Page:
I have a crackberry mobile computing device. I just received a text message, and have been checking my e-mail all day. I downloaded directions to someone's house, and looked up the definition of a word before updating my twitter status. I keep phone numbers and addresses, plus lists of things I need to remember (groceries). I even, from time to time, use the thing to talk to people.
It's pretty rare that I don't have my crackberry with me, either in my pocket or on the dashboard of the car, on the counter or in my bag. I don't take it with me when I go running or to the gym, and I only take it on bike rides if I'll be gone for three hours or more ~ but besides that, it's almost always available to me ... which means that I'm almost always available to you (or whomever).
Besides the crackberry, I also use a laptop computer, which I carry most places I go. I didn't take it when I went to dinner with the kids tonight, but it goes with me to and from the office almost every day. As I write this, I'm sitting in my living room, on the couch, with the laptop on (of all places) my lap. With a laptop and a cell phone, I could work almost anywhere. In a couple weeks, I'll be on a trip for work. I'll be able to check e-mail and make phone calls, work on lesson plans and a sermon, connect with folks about vacation bible school and touch base with someone whose wife is in the hospital the whole time I'm there.
And I'm not alone in this. I see lots of people around the city working from wherever they are, at all hours of the day and night. It seems like since we have the capability to work all the time, we feel like we are required to work all the time. In fact, I think it goes beyond feeling like we're required to work all the time. I believe that we've tied busy-ness together with worth. The more I work, the better I am. And it's been taken to an unfortunate extreme, which is 'the more hectic and stressed and overextended I am, the more I'm worth and the better I am. It becomes a contest to see who's the busiest.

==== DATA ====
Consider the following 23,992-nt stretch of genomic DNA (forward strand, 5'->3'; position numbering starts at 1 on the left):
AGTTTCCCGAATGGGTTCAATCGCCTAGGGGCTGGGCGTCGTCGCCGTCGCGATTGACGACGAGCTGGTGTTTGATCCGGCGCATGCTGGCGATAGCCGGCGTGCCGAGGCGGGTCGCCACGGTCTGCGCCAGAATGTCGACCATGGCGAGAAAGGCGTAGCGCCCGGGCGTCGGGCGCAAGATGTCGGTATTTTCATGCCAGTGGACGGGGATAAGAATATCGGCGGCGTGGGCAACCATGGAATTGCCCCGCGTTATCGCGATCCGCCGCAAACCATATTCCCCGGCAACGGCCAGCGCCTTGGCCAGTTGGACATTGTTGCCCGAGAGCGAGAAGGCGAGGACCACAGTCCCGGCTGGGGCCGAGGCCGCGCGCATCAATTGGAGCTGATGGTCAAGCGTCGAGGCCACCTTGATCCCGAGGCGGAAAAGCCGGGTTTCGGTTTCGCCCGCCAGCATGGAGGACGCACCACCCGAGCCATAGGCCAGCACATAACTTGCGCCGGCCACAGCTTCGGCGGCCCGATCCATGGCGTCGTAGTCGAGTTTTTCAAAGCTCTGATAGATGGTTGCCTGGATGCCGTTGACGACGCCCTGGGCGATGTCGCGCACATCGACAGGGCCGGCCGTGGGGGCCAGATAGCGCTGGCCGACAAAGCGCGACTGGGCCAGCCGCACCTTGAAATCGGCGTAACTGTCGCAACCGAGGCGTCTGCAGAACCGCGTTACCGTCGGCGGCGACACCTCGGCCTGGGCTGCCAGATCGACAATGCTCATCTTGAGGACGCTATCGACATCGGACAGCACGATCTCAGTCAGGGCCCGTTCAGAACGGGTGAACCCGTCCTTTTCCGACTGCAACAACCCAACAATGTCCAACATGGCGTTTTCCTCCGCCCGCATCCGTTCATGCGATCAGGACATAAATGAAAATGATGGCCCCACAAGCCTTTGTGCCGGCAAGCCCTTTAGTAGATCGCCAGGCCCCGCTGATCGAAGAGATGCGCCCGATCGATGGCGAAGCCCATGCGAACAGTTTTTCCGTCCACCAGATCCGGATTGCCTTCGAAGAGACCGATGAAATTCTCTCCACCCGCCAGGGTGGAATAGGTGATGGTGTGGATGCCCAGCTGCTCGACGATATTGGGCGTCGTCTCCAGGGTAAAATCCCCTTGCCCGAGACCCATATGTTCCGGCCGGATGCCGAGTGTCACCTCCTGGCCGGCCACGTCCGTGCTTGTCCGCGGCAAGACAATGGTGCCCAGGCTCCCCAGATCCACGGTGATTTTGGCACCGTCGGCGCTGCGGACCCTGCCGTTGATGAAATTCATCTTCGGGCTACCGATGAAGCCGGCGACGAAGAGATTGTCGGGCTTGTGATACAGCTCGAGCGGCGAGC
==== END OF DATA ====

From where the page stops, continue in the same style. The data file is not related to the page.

And we've forgotten Sabbath.
We've forgotten Sabbath, we've forgotten how to Sabbath (yes, I just verbized that word), we've forgotten even what Sabbath is.
I have a vague memory from when I was young of learning that Sabbath is the time when we rest from our labors. Hearing that, I assumed that the point of Sabbath is to rest and recover in order that we're ready to continue our labors when it's time to do so. The trouble, though, is that if rest and recovery is the point of Sabbath, then Sabbath is still about work.
Instead, what if we worked to recover the essence of Sabbath, which is to remind ourselves that the world will continue just fine even without our input. If we put down our phones, closed the laptops, didn't bother composing 140 character updates, things would still be OK. And if we did those things, maybe we could take that opportunity to really see each other, without all the distractions. Maybe we could read a book, or write a book; create art or make music with friends; enjoy the company of children, or anything else that connects us with the life-giving heart of G-d.
And maybe that one day of recognizing that there's someone else who is actually in charge of the universe (despite our actions and apparent presuppositions) would spill over into humility in the other days as we go about our business (busy-ness).
The issue of how to get there is for another post.